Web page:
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Should Indian Supreme Court Learn From Spain.

The Art is Created By Ethical Hackers Club & is in no way the part of the supreme court of India or any other court. By Posting the Picture we don't criticize or claim to go against the laws of the nation. It's all for the work of awareness and nothing else. Using the picture to misguide or mislead anyone or group will be illegal and person hold for same will solely be responsible for actions been taken.
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Operating since 2010 Ethical Hackers Club one through cases where people steal pictures from profiles of Girls and creating the fake accounts. Most recent was the case when a boy created a fake account using a girls picture adding her own name with an extra word claiming her to be a prostitute. Although Ethical Hackers Club is formed to provide support to such victims, why are such cases at the edge in India? It's all actually a flaw in the privacy laws & awareness among people. While Ethical Hackers Club is working hard to increase awareness we do believe Privacy laws to be stronger enough to punish such people.
While India isn't the only one, highly tech savvy world out there is facing the same problem. It's never the case only in India, We have started the firm to support victims & Awareness in India but we have received the similar cases from Dubai, United Kingdom, Australia, Africa & Mexico. As it's very difficult to find solutions for such cases improvement in privacy laws can play a vital role in reducing such cases.
The Rule Passed by Spain's Supreme Court can be a good example for law enforcement agencies & judiciary of every nation.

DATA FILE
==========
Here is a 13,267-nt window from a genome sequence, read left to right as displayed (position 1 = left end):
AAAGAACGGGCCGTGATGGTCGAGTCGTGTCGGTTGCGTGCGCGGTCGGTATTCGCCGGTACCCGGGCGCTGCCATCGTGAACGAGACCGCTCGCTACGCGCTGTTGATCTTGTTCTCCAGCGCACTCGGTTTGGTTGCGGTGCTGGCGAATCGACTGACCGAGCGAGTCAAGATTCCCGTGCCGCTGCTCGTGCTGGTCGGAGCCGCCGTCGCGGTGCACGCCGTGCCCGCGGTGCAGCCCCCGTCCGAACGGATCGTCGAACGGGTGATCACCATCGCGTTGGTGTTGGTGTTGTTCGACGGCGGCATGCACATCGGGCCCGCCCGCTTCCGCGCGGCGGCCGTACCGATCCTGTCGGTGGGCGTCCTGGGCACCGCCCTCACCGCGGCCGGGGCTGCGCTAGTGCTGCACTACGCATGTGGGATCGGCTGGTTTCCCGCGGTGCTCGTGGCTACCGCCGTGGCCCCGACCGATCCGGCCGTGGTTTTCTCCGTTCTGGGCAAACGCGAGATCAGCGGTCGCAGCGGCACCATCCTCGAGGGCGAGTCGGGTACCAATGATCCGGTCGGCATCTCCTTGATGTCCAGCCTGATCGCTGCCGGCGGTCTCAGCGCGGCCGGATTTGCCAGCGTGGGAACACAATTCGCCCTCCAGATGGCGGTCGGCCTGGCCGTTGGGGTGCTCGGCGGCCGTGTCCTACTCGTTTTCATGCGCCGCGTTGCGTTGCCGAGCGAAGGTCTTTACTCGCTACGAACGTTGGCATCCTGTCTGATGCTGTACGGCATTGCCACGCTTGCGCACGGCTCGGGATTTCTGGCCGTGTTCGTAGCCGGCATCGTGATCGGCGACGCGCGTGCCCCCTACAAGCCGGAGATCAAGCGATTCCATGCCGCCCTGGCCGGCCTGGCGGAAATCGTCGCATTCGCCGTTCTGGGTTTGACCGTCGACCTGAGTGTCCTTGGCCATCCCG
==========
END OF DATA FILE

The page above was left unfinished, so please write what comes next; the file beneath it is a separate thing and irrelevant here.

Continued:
The Supreme Court of Spain bans the media from posting photos of Facebook without permission

Spain's Supreme court believes it's an unlawful act against the privacy & the right of the person over his own picture. And It's important to take permission from the owner of the picture before posting it over media platforms. 
The Court passes the judgment stating that for posting the picture of the person from his/her facebook profile to a newspaper requires his express consent since it can be an illegitimate intrusion into his/her right to own image.
The Supreme Court has condemned "La Opinión de Zamora" to compensate with 15,000 euros to a man whose photograph obtained from his Facebook account was published on the cover, in its paper edition, to illustrate a news about an event of which it was the protagonist. The court considers that the newspaper destroyed the reputation of the affected person. It was a report stating that the Plaintiff had been wounded by his brother with a firearm. In addition, it counted that the author of the shot had committed suicide.
The news, published by "La Opinión-El Correo de Zamora" on July 8, 2013, contained data that allowed the complainant to be identified. The Supreme Court in the sentence Says,  "The profile holder has 'uploaded' a photograph of him on Social Media account accessible to the general public, does not authorize a third party to reproduce it in a medium without the consent of the owner", "Such action can not be considered a natural consequence of the accessible nature of data and images in a public profile of a social network on the Internet," It adds.

The sentence adds that "the consent of the owner of the image so that the general public, or a certain number of people, can see his photograph in a blog or an account opened on the web of a social network does not entail authorization to use Of that photograph and publish it or disclose it in a different way ".
While The Supreme Court of Spain also clarifies that "the account holder can not file a complaint against the Social Media company that provides the services of the electronic platform where the social network operates because a third party has access to that photograph whose access, or redundancy, was public."
The newspaper is condemned not to republish the photo on any medium and to remove it from any copies found in its archives. As for the right to privacy, the Supreme Court asserts that the newspaper did not incur "any morbid excess".

Can It Be A Lesson For Indian Media Too? 

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